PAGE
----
Among disorders included in the DSM-5, hoarding is unique because its diagnosis requires the existence of a material entity external to the patient’s psychic reality: the hoard. However fatal its magnitude, the hoard is an aesthetic object produced by a clash in perspectives about the meaning or value of objects; it is caught between phenomenology, aesthetics, and ontology. This bears a significant implication: the hoarder resembles an artist or an artisan whose identity as such is a function of the (composite) artefact he produces — facit artem. Diagnosis is, in part, an aesthetic problem.
The hoarder’s contradiction is that she is simultaneously retentive and expulsive. Jamieson Webster writes that ‘hoarding encapsulates the moment when order becomes disorder, when control over one’s faeces reverses course.’ The narrator of Wall, too, is caught between shame and possessiveness over her own ideas and a desire to make that shame public, or, as Dodie Bellamy puts it: ‘Hoarding is a private act. You feel embarrassment and guilt over your manic accrual. The best writing embarrasses the author— at least a teeny bit—emerging from a compulsion to flaunt what any sane person would camouflage.’ What the narrator of Wall ends up producing, her hoard, so to speak, and her justification for delaying whatever imminent masterpiece has yet to be realised, is the novel itself.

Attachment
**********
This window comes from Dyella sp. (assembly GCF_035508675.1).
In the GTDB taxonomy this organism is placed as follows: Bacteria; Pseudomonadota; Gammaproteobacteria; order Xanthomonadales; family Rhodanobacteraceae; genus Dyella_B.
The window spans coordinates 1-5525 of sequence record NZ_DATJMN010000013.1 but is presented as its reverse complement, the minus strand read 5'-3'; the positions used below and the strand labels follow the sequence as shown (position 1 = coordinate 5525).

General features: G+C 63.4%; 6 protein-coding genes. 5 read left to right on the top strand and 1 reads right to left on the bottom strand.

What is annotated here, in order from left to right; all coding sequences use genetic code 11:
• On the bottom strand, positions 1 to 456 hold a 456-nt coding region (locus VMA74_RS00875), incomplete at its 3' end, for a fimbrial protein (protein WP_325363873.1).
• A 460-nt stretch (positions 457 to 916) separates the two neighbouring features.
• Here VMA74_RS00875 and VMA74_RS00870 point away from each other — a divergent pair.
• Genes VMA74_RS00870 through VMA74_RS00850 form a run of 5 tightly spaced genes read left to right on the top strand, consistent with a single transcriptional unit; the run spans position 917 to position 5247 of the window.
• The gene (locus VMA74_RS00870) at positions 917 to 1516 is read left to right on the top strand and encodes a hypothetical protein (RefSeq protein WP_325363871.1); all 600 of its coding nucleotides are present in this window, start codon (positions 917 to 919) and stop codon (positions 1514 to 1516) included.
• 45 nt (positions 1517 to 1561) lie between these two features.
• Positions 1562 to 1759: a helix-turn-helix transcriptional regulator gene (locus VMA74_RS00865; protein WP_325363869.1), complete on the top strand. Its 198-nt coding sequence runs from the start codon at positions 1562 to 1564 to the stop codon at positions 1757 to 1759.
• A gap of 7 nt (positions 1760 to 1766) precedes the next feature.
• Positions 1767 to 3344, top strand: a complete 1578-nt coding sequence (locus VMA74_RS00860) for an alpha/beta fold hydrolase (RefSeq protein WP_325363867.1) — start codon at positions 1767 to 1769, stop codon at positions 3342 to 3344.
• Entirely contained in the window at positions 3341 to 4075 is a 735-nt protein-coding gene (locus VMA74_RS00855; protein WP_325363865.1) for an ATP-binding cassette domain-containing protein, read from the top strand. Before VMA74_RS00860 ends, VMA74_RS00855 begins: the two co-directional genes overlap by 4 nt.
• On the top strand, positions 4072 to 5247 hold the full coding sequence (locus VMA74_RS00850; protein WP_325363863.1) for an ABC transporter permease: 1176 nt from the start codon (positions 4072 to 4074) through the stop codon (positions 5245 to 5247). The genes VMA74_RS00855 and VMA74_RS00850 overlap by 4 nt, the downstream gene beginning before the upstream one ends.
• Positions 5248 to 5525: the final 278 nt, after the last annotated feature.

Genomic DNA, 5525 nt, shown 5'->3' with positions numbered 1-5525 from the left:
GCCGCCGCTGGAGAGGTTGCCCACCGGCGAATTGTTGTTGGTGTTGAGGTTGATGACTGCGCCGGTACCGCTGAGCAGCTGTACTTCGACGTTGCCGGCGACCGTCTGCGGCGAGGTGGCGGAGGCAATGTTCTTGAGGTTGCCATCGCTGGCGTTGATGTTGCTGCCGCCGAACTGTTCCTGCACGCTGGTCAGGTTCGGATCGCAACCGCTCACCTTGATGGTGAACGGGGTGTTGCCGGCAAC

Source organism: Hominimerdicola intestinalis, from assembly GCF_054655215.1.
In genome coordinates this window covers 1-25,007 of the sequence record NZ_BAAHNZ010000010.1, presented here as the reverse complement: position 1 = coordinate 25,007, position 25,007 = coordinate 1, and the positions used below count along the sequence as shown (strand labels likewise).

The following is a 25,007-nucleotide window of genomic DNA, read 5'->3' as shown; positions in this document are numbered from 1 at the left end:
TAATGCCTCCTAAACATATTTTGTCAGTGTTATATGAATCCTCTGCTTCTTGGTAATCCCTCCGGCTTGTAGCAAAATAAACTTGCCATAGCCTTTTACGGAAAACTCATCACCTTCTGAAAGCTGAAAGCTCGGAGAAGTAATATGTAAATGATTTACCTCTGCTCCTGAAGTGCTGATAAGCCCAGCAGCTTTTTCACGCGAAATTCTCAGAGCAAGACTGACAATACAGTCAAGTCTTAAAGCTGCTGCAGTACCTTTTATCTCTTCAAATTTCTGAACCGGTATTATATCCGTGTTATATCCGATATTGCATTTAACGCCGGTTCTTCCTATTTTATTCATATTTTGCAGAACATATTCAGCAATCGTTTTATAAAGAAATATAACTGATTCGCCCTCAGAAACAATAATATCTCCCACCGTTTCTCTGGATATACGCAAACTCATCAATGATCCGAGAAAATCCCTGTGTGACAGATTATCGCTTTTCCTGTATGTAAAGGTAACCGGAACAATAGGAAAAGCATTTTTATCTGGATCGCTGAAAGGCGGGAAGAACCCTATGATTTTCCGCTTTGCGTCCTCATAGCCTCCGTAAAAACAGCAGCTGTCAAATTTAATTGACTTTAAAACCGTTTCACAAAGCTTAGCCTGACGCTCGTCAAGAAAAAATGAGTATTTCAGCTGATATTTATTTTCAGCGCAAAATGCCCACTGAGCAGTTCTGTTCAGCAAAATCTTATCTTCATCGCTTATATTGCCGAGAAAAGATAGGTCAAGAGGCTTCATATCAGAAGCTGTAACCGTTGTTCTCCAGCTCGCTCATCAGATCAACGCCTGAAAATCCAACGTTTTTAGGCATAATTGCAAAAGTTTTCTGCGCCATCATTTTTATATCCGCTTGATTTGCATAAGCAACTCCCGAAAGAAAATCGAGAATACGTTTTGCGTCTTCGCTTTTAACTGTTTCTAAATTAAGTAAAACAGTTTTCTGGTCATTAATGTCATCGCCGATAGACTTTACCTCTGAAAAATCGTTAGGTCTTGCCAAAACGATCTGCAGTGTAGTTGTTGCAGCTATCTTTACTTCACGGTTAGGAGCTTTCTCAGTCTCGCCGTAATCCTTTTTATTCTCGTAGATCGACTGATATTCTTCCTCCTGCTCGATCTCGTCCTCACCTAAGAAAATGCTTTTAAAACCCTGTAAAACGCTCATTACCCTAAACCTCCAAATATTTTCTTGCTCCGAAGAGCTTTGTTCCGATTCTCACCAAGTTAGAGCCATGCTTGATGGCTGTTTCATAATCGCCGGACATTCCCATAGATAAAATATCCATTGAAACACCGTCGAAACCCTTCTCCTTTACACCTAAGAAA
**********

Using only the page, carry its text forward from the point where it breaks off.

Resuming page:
Written as a letter, she begins by writing that she has given up on her installation and has called a skip from City Hire to remove the contents of her father’s house. What follows, is not so much a description of what occasioned this failure, but a description of her own descriptions. Jamieson again:
Embedded in the question of hoarding, collecting, mess, clutter, rests a question regarding civilised life. The control of the hoarder creates, little by little, a visible spectacle where what is kept and what is garbage are rendered indistinguishable such that, finally, we can see human creation as creation: there is no natural order, we’ve made it all up, one man’s gold is another man’s shit.
Likewise in the long sentences of Wall, important events and minor transgression are given equal weighting. The narrator’s thoughts are laid bare in the kind of equalised pattern of significance that emerges when a patient is freely associating with her therapist. As an epistolary novel, this makes Wall successfully unconvincing — but only because Craig’s novels are anti-realistic. Her masterstroke is in her ability to write carefully constructed sentences that attest to the mind’s capacity to make sense of what Susan Sontag would call ‘time’s relentless melt’. To choose a passage at random: